And here is coach Jeff Hornacek, speaking to ArizonaSports.com (hat tip Bright Side of the Suns).

JH: I’ve texted him a few times. We might try to go see him this week. We’ll be out on the East Coast.

BG: Does he seem like he’s doing OK with how everything went about?

JH: Yeah, I’m sure just like anything else, whenever a trade, especially with as close as him and his brother are, there was some hurt feelings for a little bit. It’s a case where they’re going to do their best wherever they’re at. Once you get into the season, and you get with your team, they’ve played apart before too, they will be fine.

The Suns locker room was not a place of harmony and love last season, and frankly the Morris twins were part of that. Bright Side of the Suns described them as “cranky.”

Hornacek and McDonough are taking the big picture view. As they should. And the Morris brothers should know very well by now that the NBA is a cold hearted business at its core. They were not going to get to play together forever.

But some guys let go of things easier than others. We’ll see how good Markieff is at that skill.


LaMarcus Aldridge says Lakers meeting was “blown out of proportion,” same with Knicks non-meeting

LaMarcus Aldridge

There’s a theory that LaMarcus Aldridge always knew what team he would choose this summer. He took the meetings, had a few nice steak dinners, but so long as the Spurs could work the cap situation out, he was coming to San Antonio.

True or not, those other meetings became big stories — particularly the Lakers meeting, which did not go well at all. The Lakers pitch was reportedly heavy on selling Los Angeles as a marketing and lifestyle destination — but Aldridge already has a home in the area (Orange County), they needed to sell him on basketball but didn’t. The Lakers went from being one of the co-favorites to land him to being voted off the island. The Lakers got a second meeting, but it didn’t change things.

Then Aldridge didn’t even meet with the Knicks.

Both of those were huge stories, but Aldridge told Basketball Insiders it got blown out of proportion.

“With the Lakers, it wasn’t anything crazy,” Aldridge said. “It was just the [first] meeting didn’t go as well as I wanted it to, so I did another one.  People blew it out of proportion about things happening in the meeting. That wasn’t correct. It just didn’t go as good as I wanted it to so I had one more….

“About the New York Knicks, they told me that they wanted me to play strictly [center],” Aldridge said. “So they didn’t want to meet with me. People was saying it was me, but it was both parties agreeing that we shouldn’t meet.”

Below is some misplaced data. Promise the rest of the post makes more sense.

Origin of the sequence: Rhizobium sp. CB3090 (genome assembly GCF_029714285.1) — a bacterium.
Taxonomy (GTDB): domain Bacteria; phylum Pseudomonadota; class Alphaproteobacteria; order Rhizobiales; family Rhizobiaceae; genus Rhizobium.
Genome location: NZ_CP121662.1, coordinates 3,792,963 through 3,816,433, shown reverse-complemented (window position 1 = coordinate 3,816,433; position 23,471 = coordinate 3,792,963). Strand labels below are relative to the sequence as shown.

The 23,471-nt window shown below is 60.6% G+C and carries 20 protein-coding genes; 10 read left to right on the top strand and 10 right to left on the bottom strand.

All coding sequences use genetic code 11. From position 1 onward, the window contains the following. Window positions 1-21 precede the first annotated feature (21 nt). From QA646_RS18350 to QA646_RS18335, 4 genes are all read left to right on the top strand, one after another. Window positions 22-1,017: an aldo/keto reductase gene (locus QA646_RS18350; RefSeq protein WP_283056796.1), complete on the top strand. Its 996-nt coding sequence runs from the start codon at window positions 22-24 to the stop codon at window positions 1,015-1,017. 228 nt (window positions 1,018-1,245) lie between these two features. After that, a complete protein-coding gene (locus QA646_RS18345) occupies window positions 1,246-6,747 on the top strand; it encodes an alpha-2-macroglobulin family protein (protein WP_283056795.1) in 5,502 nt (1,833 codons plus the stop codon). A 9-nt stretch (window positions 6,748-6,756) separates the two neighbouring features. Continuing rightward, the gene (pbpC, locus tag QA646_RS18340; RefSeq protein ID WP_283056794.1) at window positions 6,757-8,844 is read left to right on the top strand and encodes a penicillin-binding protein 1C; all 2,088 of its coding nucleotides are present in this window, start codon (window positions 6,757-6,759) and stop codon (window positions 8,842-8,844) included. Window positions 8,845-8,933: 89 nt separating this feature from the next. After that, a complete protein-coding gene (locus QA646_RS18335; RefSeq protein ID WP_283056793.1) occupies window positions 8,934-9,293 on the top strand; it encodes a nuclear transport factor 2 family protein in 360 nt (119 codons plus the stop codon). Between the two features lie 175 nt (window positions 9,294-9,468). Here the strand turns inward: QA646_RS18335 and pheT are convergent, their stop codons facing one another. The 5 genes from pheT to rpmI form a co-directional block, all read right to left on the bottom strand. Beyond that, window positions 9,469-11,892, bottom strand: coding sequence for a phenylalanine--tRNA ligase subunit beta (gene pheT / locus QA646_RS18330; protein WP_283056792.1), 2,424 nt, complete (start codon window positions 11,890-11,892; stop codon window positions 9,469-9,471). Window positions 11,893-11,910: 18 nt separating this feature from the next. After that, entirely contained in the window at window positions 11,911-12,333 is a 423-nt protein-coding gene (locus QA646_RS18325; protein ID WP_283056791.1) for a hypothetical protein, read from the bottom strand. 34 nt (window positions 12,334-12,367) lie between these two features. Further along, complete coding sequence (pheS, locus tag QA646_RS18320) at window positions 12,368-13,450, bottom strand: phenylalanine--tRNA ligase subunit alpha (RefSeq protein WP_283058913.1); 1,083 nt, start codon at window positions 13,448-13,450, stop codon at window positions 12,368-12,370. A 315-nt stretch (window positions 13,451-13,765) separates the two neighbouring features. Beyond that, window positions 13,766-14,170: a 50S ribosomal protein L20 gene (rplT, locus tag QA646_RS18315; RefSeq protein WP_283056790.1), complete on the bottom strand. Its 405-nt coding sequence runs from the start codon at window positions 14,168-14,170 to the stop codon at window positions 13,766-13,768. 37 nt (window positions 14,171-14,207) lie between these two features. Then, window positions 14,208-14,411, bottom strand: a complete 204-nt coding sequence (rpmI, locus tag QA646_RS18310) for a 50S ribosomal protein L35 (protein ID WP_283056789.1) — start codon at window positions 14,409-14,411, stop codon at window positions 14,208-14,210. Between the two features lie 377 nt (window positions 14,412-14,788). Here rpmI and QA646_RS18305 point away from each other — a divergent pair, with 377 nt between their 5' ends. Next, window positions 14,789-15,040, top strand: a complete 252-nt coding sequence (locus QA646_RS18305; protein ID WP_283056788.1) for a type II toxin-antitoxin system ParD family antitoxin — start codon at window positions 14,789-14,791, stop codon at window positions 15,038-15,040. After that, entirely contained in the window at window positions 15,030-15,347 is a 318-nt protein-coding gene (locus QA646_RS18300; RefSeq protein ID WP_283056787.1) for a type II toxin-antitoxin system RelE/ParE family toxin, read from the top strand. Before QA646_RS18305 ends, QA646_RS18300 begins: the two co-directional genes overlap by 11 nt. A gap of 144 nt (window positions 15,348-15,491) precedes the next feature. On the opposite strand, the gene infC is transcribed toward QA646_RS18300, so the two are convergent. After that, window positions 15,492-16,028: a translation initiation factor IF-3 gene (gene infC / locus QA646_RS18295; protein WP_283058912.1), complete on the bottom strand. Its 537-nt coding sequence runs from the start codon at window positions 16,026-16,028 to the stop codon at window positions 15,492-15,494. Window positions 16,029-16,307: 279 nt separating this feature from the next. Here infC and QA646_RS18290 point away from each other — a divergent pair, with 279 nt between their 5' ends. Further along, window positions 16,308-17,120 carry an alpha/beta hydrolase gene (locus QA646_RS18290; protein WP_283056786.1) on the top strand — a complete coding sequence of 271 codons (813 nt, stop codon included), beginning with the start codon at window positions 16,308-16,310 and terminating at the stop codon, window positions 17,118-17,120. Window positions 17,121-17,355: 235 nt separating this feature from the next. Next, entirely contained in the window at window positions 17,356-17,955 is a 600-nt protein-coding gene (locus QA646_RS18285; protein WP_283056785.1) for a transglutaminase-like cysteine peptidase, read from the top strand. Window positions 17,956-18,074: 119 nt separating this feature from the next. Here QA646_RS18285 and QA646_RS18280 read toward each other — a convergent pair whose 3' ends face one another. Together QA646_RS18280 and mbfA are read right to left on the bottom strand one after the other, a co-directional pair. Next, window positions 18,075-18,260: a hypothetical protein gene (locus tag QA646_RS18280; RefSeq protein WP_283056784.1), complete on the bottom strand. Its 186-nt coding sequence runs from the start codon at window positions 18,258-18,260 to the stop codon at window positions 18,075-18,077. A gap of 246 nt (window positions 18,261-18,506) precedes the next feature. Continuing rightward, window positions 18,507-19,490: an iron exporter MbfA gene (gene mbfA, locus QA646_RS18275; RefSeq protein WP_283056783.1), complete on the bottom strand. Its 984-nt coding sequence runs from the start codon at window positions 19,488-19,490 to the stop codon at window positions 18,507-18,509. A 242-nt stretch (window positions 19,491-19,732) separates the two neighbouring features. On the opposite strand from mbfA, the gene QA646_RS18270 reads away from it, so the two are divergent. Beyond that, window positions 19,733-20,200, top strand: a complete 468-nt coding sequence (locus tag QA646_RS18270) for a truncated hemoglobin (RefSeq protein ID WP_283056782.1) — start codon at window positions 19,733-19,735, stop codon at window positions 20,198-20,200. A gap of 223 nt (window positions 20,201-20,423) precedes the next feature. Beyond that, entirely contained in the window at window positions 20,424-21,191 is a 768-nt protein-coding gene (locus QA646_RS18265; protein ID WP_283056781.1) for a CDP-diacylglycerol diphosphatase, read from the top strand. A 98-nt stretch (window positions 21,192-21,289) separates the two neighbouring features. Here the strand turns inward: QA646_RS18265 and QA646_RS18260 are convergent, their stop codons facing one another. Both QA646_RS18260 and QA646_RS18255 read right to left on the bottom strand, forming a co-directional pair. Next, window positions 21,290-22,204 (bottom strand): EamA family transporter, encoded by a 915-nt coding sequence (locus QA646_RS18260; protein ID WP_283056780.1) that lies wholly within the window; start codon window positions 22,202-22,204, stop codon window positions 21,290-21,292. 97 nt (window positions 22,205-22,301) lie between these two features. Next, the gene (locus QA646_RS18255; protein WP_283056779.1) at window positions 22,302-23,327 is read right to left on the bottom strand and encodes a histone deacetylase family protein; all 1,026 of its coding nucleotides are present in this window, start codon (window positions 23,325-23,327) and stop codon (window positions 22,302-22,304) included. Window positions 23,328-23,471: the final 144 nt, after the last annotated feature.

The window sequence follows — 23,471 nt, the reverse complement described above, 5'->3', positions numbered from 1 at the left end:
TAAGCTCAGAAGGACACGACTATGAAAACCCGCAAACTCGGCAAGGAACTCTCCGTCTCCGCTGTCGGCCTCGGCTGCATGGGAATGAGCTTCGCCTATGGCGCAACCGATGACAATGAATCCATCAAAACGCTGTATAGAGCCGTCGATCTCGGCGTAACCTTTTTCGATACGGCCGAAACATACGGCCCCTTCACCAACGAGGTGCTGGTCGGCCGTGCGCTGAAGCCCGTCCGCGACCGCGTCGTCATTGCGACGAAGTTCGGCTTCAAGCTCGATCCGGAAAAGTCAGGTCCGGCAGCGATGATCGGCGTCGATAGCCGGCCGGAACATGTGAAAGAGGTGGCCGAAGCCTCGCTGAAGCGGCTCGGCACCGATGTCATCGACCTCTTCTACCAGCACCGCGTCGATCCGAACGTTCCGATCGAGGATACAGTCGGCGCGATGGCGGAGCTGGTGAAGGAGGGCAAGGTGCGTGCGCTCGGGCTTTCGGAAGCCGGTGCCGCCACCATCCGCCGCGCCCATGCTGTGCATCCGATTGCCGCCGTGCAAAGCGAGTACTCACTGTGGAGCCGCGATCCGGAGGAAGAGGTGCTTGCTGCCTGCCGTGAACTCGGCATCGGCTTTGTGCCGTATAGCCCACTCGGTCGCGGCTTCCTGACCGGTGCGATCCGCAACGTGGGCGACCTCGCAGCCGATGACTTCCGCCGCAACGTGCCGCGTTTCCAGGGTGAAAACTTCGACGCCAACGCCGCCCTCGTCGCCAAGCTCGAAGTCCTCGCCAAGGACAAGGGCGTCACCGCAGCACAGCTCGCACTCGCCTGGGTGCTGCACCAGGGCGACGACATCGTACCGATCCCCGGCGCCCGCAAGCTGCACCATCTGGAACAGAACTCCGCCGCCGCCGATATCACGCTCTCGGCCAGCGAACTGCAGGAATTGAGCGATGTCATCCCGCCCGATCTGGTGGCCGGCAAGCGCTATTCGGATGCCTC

Why the second meeting with the Lakers? Because Aldridge’s agent Arn Tellem has an excellent relationship with GM Mitch Kupchak and the Lakers, he’s has done a lot of business with them and would like to do more in the future, and how that story broke nationally was an embarrassment to the Lakers. Online and on sports talk radio, discussion of what the Lakers were doing wrong in their pitch meetings became a thing. Tellem was looking for a way for the organization to save face.

As for the Lakers pitch being light on basketball, what could they sell him right now? They had won 21 games the past season, and their hope for the future on the court — D’Angello Russell, Jordan Clarkson, Julius Randle — were years away from helping the team contend for a title. Kobe Bryant is a legend but is entering likely his final season. The rest of the cupboard was pretty bare. Even with Aldridge (and another max free agent to come in the next couple years) this team was years away. Aldridge is 30 years old, he can’t wait around for that to come together. The on-the-court pitch was doomed before it started.

Or, maybe I’m just blowing it all out of proportion like Aldridge said.

Asked whether they’d heard from Kobe Bryant, new Lakers respond with awkward silence (video)

Roy Hibbert, Kobe Bryant


A video posted by Dave McMenamin (@davemcten) on

Kobe Bryant joined the Lakers’ meeting with LaMarcus Aldridge (which didn’t go as well as some thought) and recruited DeAndre Jordan.

But the Lakers didn’t land either star.

Instead, they settled for using their cap space on Roy Hibbert, Lou Williams and Brandon Bass.

Has Kobe made those newcomers feel welcome? That silence is worth a thousand words.